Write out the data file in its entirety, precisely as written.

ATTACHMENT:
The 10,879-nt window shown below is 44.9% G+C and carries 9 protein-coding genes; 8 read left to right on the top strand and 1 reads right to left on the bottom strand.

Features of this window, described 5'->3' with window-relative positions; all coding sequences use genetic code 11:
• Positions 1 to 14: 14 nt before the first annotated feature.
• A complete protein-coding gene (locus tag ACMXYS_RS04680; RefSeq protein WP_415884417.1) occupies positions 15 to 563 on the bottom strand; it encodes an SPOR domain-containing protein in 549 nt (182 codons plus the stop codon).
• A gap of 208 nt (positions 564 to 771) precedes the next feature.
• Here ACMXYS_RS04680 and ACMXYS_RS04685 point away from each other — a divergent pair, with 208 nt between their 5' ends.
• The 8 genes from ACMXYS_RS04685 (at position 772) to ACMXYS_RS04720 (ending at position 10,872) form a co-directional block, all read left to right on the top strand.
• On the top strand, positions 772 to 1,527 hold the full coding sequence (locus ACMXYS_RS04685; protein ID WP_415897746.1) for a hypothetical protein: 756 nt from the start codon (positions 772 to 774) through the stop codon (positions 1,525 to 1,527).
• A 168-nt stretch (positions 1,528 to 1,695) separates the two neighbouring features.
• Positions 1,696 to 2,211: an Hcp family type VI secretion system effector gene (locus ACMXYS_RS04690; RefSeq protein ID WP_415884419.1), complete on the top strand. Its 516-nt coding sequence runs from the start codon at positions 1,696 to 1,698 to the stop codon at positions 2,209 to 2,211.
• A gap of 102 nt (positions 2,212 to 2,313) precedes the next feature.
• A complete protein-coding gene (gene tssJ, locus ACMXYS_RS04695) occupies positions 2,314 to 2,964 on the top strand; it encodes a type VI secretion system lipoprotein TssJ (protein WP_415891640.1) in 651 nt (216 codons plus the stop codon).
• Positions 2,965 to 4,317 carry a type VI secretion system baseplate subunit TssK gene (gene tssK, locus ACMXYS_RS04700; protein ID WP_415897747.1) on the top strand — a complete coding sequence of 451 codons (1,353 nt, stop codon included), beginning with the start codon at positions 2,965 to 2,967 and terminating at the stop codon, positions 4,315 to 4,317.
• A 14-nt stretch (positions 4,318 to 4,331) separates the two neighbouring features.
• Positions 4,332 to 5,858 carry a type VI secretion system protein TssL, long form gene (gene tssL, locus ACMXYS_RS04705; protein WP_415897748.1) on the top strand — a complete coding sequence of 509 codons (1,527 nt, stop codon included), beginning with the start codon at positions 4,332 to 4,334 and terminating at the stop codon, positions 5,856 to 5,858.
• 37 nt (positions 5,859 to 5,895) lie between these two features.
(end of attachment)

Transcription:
The 10,879-nt window shown below is 44.9% G+C and carries 9 protein-coding genes; 8 read left to right on the top strand and 1 reads right to left on the bottom strand.

Features of this window, described 5'->3' with window-relative positions; all coding sequences use genetic code 11:
• Positions 1 to 14: 14 nt before the first annotated feature.
• A complete protein-coding gene (locus tag ACMXYS_RS04680; RefSeq protein WP_415884417.1) occupies positions 15 to 563 on the bottom strand; it encodes an SPOR domain-containing protein in 549 nt (182 codons plus the stop codon).
• A gap of 208 nt (positions 564 to 771) precedes the next feature.
• Here ACMXYS_RS04680 and ACMXYS_RS04685 point away from each other — a divergent pair, with 208 nt between their 5' ends.
• The 8 genes from ACMXYS_RS04685 (at position 772) to ACMXYS_RS04720 (ending at position 10,872) form a co-directional block, all read left to right on the top strand.
• On the top strand, positions 772 to 1,527 hold the full coding sequence (locus ACMXYS_RS04685; protein ID WP_415897746.1) for a hypothetical protein: 756 nt from the start codon (positions 772 to 774) through the stop codon (positions 1,525 to 1,527).
• A 168-nt stretch (positions 1,528 to 1,695) separates the two neighbouring features.
• Positions 1,696 to 2,211: an Hcp family type VI secretion system effector gene (locus ACMXYS_RS04690; RefSeq protein ID WP_415884419.1), complete on the top strand. Its 516-nt coding sequence runs from the start codon at positions 1,696 to 1,698 to the stop codon at positions 2,209 to 2,211.
• A gap of 102 nt (positions 2,212 to 2,313) precedes the next feature.
• A complete protein-coding gene (gene tssJ, locus ACMXYS_RS04695) occupies positions 2,314 to 2,964 on the top strand; it encodes a type VI secretion system lipoprotein TssJ (protein WP_415891640.1) in 651 nt (216 codons plus the stop codon).
• Positions 2,965 to 4,317 carry a type VI secretion system baseplate subunit TssK gene (gene tssK, locus ACMXYS_RS04700; protein ID WP_415897747.1) on the top strand — a complete coding sequence of 451 codons (1,353 nt, stop codon included), beginning with the start codon at positions 2,965 to 2,967 and terminating at the stop codon, positions 4,315 to 4,317.
• A 14-nt stretch (positions 4,318 to 4,331) separates the two neighbouring features.
• Positions 4,332 to 5,858 carry a type VI secretion system protein TssL, long form gene (gene tssL, locus ACMXYS_RS04705; protein WP_415897748.1) on the top strand — a complete coding sequence of 509 codons (1,527 nt, stop codon included), beginning with the start codon at positions 4,332 to 4,334 and terminating at the stop codon, positions 5,856 to 5,858.
• 37 nt (positions 5,859 to 5,895) lie between these two features.